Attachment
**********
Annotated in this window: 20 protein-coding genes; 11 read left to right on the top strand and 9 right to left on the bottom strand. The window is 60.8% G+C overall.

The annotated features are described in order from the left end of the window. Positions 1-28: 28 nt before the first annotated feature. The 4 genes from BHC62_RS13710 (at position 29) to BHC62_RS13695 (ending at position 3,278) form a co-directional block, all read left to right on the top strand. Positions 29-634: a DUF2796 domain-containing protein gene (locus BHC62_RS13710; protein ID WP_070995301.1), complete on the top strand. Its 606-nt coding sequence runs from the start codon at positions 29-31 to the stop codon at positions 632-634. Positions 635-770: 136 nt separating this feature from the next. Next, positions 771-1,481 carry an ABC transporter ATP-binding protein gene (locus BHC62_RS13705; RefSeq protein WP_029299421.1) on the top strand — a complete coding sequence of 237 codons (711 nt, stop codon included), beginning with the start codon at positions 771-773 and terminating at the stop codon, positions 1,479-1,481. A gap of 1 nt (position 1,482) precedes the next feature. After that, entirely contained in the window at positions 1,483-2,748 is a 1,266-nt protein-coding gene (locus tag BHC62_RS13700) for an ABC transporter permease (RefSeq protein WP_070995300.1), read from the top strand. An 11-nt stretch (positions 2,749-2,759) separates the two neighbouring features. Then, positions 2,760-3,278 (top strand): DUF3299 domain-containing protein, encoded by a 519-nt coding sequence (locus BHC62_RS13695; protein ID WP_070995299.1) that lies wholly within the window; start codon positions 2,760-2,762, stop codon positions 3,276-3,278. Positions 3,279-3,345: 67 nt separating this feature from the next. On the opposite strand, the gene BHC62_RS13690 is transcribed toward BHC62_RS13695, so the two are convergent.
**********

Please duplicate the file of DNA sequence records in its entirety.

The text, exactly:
Annotated in this window: 20 protein-coding genes; 11 read left to right on the top strand and 9 right to left on the bottom strand. The window is 60.8% G+C overall.

The annotated features are described in order from the left end of the window. Positions 1-28: 28 nt before the first annotated feature. The 4 genes from BHC62_RS13710 (at position 29) to BHC62_RS13695 (ending at position 3,278) form a co-directional block, all read left to right on the top strand. Positions 29-634: a DUF2796 domain-containing protein gene (locus BHC62_RS13710; protein ID WP_070995301.1), complete on the top strand. Its 606-nt coding sequence runs from the start codon at positions 29-31 to the stop codon at positions 632-634. Positions 635-770: 136 nt separating this feature from the next. Next, positions 771-1,481 carry an ABC transporter ATP-binding protein gene (locus BHC62_RS13705; RefSeq protein WP_029299421.1) on the top strand — a complete coding sequence of 237 codons (711 nt, stop codon included), beginning with the start codon at positions 771-773 and terminating at the stop codon, positions 1,479-1,481. A gap of 1 nt (position 1,482) precedes the next feature. After that, entirely contained in the window at positions 1,483-2,748 is a 1,266-nt protein-coding gene (locus tag BHC62_RS13700) for an ABC transporter permease (RefSeq protein WP_070995300.1), read from the top strand. An 11-nt stretch (positions 2,749-2,759) separates the two neighbouring features. Then, positions 2,760-3,278 (top strand): DUF3299 domain-containing protein, encoded by a 519-nt coding sequence (locus BHC62_RS13695; protein ID WP_070995299.1) that lies wholly within the window; start codon positions 2,760-2,762, stop codon positions 3,276-3,278. Positions 3,279-3,345: 67 nt separating this feature from the next. On the opposite strand, the gene BHC62_RS13690 is transcribed toward BHC62_RS13695, so the two are convergent.